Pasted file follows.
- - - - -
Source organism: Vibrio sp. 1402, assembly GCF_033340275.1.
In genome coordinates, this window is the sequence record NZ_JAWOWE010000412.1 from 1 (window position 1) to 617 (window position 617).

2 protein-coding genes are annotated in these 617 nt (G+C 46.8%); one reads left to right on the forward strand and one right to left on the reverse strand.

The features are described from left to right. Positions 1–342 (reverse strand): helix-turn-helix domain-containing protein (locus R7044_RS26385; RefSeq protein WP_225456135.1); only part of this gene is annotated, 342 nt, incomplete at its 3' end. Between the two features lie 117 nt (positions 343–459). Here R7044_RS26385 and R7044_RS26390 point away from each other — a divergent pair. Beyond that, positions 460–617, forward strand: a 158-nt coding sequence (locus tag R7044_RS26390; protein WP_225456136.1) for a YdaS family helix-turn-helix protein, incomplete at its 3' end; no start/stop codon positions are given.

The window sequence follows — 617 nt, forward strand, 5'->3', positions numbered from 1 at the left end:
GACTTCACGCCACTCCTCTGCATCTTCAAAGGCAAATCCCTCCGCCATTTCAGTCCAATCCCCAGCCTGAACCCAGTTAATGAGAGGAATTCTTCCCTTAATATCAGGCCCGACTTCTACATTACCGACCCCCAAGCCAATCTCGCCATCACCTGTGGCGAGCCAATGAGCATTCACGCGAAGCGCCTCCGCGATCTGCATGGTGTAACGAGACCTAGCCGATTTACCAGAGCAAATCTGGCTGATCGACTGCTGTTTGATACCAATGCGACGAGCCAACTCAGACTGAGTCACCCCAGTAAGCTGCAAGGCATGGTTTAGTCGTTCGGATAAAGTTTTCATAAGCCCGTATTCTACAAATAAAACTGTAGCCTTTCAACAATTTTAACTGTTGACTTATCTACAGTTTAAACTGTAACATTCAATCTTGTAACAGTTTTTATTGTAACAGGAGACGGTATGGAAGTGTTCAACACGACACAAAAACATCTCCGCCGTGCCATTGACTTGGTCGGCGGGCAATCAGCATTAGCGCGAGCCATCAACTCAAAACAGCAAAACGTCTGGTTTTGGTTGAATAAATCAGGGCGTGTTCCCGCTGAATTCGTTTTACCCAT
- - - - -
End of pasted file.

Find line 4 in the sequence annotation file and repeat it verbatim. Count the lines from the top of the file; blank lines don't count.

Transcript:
The features are described from left to right. Positions 1–342 (reverse strand): helix-turn-helix domain-containing protein (locus R7044_RS26385; RefSeq protein WP_225456135.1); only part of this gene is annotated, 342 nt, incomplete at its 3' end. Between the two features lie 117 nt (positions 343–459). Here R7044_RS26385 and R7044_RS26390 point away from each other — a divergent pair. Beyond that, positions 460–617, forward strand: a 158-nt coding sequence (locus tag R7044_RS26390; protein WP_225456136.1) for a YdaS family helix-turn-helix protein, incomplete at its 3' end; no start/stop codon positions are given.